A good design is the culmination of a creative process. Working with a company looking to develop a new product that is going to be manufactured in large quantities comes with responsibilities. You need to find a solution that’s a perfect match for the brand, distinctive in the marketplace, sustainable and – most importantly – has meaning for the end-user. It’s only possible to achieve this through a well-defined, phased approach focused on working towards a clear goal.
LOOK TO SEE WHAT’S NEEDED
Before designing a new product, you first need to know what’s already available and, even more importantly, where there’s a gap. To identify the possibilities and opportunities I carry out a wide-ranging analysis of the client, market, user and context. Then, together with the client, I define the point of departure and directions that look to be worthwhile developing.
THINK TO DEFINE THE DIRECTION
The most important phase in my designing process is the period of reflection on what product I want to design, and why it needs to be made. So I ask myself these questions: Who is it for? Why would someone want to have and use it? How can I ensure it’s got something special? What qualities does the product need to make it distinctive?
A clear vision of the product and description of the desired solution sets a well-defined framework for the final design that’s understood by everyone concerned. Because ultimately, if there’s no reason for the product to exist, I can’t design it.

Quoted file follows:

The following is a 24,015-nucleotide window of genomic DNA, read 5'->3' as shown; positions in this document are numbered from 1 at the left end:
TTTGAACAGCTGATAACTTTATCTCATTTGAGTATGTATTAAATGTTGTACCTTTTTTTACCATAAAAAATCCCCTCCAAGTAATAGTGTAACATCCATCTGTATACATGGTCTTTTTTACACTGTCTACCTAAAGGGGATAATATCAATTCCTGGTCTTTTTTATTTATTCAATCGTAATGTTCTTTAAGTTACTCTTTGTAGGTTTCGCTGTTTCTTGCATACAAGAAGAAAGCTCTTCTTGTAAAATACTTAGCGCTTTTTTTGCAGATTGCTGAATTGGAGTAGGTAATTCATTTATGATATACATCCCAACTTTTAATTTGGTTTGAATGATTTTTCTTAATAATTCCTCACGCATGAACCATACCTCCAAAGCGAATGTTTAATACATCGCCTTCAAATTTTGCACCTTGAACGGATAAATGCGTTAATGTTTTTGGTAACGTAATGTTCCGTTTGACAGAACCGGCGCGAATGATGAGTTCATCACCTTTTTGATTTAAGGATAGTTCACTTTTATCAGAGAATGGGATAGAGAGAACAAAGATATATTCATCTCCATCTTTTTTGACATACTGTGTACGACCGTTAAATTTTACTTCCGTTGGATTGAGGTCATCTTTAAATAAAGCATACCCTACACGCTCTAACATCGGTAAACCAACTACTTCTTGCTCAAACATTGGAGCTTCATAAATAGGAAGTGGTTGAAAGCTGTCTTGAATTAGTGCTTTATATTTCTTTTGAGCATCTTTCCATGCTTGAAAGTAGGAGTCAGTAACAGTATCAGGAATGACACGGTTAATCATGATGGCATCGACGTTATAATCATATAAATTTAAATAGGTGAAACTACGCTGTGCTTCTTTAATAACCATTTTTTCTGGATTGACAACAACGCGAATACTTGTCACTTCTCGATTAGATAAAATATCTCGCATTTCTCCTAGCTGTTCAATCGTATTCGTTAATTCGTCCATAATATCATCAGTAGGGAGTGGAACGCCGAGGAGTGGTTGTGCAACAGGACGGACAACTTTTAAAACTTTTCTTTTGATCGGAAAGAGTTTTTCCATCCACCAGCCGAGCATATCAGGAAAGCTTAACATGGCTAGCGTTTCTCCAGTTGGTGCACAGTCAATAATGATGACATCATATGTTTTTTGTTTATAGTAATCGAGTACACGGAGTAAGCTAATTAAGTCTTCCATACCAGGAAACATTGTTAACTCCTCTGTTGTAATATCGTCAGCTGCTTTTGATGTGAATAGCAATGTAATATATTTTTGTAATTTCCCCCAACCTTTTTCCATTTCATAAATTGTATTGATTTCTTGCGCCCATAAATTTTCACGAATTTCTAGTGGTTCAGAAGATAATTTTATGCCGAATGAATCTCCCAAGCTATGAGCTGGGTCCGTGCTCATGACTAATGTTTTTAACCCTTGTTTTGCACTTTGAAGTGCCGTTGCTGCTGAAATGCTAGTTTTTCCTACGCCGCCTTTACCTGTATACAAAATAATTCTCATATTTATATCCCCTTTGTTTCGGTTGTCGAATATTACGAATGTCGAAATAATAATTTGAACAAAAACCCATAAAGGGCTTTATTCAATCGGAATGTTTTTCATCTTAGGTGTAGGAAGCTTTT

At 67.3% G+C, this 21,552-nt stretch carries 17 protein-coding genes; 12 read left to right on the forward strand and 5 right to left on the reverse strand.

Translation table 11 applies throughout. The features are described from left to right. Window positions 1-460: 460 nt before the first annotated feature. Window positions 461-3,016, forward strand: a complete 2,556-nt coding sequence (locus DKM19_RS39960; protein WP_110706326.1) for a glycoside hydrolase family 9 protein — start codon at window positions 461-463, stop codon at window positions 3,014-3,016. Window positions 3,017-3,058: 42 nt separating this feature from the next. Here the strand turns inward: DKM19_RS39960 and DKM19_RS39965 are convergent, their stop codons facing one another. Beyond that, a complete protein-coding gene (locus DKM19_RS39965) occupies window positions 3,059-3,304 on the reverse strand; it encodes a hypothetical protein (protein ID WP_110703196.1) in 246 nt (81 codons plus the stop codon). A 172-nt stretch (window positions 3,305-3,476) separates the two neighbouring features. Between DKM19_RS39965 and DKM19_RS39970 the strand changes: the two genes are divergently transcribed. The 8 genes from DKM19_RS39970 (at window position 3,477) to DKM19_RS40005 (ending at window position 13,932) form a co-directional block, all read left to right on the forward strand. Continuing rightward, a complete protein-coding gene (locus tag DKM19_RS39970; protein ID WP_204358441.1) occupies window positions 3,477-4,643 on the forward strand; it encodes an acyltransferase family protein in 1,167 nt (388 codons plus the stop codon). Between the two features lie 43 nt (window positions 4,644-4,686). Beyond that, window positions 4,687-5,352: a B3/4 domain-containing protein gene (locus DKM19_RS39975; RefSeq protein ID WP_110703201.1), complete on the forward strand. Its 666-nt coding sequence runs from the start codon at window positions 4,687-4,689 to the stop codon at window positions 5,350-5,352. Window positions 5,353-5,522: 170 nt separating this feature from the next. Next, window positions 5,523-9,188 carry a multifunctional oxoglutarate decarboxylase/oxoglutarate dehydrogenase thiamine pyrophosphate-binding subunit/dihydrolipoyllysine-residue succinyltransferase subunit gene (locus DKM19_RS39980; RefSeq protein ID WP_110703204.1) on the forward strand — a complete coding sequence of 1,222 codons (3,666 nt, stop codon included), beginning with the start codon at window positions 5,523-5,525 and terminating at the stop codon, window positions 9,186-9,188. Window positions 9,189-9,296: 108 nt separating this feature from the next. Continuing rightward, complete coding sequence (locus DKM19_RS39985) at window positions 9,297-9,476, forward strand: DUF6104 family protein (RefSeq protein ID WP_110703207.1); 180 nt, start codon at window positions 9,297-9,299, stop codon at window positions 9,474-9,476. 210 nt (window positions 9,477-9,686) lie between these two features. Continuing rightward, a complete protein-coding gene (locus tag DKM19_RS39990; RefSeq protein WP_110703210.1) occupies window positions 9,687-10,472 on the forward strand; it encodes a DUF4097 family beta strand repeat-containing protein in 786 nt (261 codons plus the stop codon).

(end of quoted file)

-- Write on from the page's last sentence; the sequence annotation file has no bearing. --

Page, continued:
CREATE THE RIGHT SOLUTION
Once the direction has been chosen, the time has come to start on the ‘real’ job of translating the product vision, charac- teristics and specifications into a feasible design that seamlessly incorporates technology, function and form. You need to pay attention to detailing, construction, finishing, colour, price and production, without ever losing sight of the ultimate goal: a product that brings people joy.
This can only be achieved in close partnership with clients, engineers, producers, suppliers, marketeers and salespeople, because completing a product and bringing it to market means teamwork.